Tuesday, January 19, 2010

Haiti and Me...

I'm often asked if I miss being a news photographer in Washington, or if I wish I was covering a particularly exciting story, like the Obama inauguration. The answer is almost always: No.

An inauguration -- to take an easy example -- is a giant, complicated and generally uncomfortable affair. Security is high, and the access to almost every aspect of the event is very limited and extremely controlled. The chances of making a picture of interest or importance, let alone one that could be considered in some way unique, are microscopically slim. Covering a Big Story, especially in Washington, is almost always long, tiring, frustrating and futile. No, I don't miss it at all. As a matter of fact, I can often be found comfortably seated before the TV in my Lexington home, chuckling at the pack of photographers when they appear in cutaways.

However, now and again, there's a story I do wish I was on. Usually it's unexpected, exciting and quickly breaking. I find myself obsessively collecting information and details -- the internet is a great resource for this, the dealer to my information crack habit -- though I have no outlet whatsoever, and I imagine how I would cover it, what gear I would use, even what it would be like to be there.

Right now, the Haiti earthquake is that story, a perfectly agonizing combination of the Big Story -- the top headline in every outlet -- with the fact that I have some experience with and knowledge of the place. I ache to go down there and be the journalist of my fantasies...

I was in Haiti just over a year ago, in November of 2008. It was the first chance a group from St. Patrick church had to go to our twin parish in Fond Pierre since the political and security systems completely broke down some four years earlier.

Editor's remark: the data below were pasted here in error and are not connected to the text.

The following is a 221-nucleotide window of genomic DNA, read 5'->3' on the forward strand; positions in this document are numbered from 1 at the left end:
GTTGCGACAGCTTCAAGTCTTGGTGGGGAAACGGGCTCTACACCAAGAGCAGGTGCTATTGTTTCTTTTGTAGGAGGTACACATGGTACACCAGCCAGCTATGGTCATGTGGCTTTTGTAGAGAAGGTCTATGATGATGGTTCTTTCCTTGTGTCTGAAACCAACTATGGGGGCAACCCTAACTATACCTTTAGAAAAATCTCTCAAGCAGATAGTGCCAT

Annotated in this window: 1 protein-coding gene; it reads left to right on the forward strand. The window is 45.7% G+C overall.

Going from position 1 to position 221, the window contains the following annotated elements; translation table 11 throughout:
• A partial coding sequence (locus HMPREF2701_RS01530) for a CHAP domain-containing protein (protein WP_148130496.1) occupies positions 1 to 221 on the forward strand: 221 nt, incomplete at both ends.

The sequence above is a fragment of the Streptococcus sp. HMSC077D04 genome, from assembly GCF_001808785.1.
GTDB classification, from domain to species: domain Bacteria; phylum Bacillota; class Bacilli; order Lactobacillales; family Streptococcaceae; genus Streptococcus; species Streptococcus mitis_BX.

While I had some pictures of Port-au-Prince, it wasn't the focus of our journey, just a way station on the way into the mountains to the east. The only picture I found in my computer from there -- digitized from film shot on an old Rollei twin-lens reflex camera -- was of the dog at Matthew 25 house, "Boss."

He is of an unspecified breed -- tan and sleek, with those pointed ears. I don't think I saw another type throughout the trip. He ruled comfortably at the house in its Port-au-Prince neighborhood.

An email to Josh Harvey, chairman of the Haiti committee at St. Patrick, said that Matthew 25 survived with minimal damage, and its collection of supplies as well as neighboring soccer field made it a central collection point for locals needing medical help. NBC stumbled upon them a couple of days after the quake struck.

We spent only one night in Matthew 25 after arriving, getting up the next morning for the day-long drive into the mountains. It's a journey that, in linear miles, would take only a couple hours in the US, and is notable now for the improved condition (at least before the earthquake) of the main highway, under construction to deserve that name thanks to EU support.

Any distance out of the city (and in many neighborhoods in the city), construction quickly reduces to cobbled-together wood frame structures. These are generally one or two-room homes for entire extended families. When our four-wheel-drive vehicle became mired down in the deep ruts in the road, just outside of Fond Pierre (fortunately), I paused to make a picture of this house overlooking the scene. It is a typical home.

Given the opportunity -- an opportunity few get -- building does step up to a cinderblock-like construction, covered with plaster. The church at Fond Pierre, being rebuilt when we visited after the old church's roof threatened to fall in without benefit of earthquake -- shows how it was done. Here we see two of the workers with their diesel generator, used to power an arc welder with which they joined metal beams to attach the new roof.

Behind you can see the concrete and block construction, typical of the buildings in Haiti. This is what was asked to survive the 7.0 quake. Frankly, I'm surprised as much survived as it did -- I would have expected virtually everything in Port-au-Prince to collapse like a castle built of children's blocks.

I include the above picture -- aside from the fact that I just like it -- to show the finished, plastered wall of the school that stands adjacent to the church. (Both do still stand essentially undamaged, according to Fr. Jean Louis Malherbe, the parish priest.) The school serves over 300 children, and thanks to the efforts of the Rockbridge-Haiti Medical Alliance now has a nurse and small clinic.